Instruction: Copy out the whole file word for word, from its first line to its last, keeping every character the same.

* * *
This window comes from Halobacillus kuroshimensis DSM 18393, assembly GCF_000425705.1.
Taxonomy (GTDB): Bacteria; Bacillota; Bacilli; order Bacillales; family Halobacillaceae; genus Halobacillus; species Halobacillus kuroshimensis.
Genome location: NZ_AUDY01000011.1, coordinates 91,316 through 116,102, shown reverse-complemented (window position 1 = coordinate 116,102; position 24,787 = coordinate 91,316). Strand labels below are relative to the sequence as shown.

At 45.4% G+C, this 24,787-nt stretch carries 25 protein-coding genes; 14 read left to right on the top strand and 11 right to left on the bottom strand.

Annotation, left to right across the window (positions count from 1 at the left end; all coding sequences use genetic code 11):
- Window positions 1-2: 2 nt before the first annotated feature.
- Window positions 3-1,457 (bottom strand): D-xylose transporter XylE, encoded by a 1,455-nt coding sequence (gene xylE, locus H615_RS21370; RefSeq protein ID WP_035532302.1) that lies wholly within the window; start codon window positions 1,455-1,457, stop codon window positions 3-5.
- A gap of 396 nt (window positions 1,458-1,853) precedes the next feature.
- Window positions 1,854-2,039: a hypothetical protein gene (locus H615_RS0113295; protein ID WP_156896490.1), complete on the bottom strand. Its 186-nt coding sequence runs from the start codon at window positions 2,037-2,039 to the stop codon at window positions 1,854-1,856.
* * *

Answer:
This window comes from Halobacillus kuroshimensis DSM 18393, assembly GCF_000425705.1.
Taxonomy (GTDB): Bacteria; Bacillota; Bacilli; order Bacillales; family Halobacillaceae; genus Halobacillus; species Halobacillus kuroshimensis.
Genome location: NZ_AUDY01000011.1, coordinates 91,316 through 116,102, shown reverse-complemented (window position 1 = coordinate 116,102; position 24,787 = coordinate 91,316). Strand labels below are relative to the sequence as shown.

At 45.4% G+C, this 24,787-nt stretch carries 25 protein-coding genes; 14 read left to right on the top strand and 11 right to left on the bottom strand.

Annotation, left to right across the window (positions count from 1 at the left end; all coding sequences use genetic code 11):
- Window positions 1-2: 2 nt before the first annotated feature.
- Window positions 3-1,457 (bottom strand): D-xylose transporter XylE, encoded by a 1,455-nt coding sequence (gene xylE, locus H615_RS21370; RefSeq protein ID WP_035532302.1) that lies wholly within the window; start codon window positions 1,455-1,457, stop codon window positions 3-5.
- A gap of 396 nt (window positions 1,458-1,853) precedes the next feature.
- Window positions 1,854-2,039: a hypothetical protein gene (locus H615_RS0113295; protein ID WP_156896490.1), complete on the bottom strand. Its 186-nt coding sequence runs from the start codon at window positions 2,037-2,039 to the stop codon at window positions 1,854-1,856.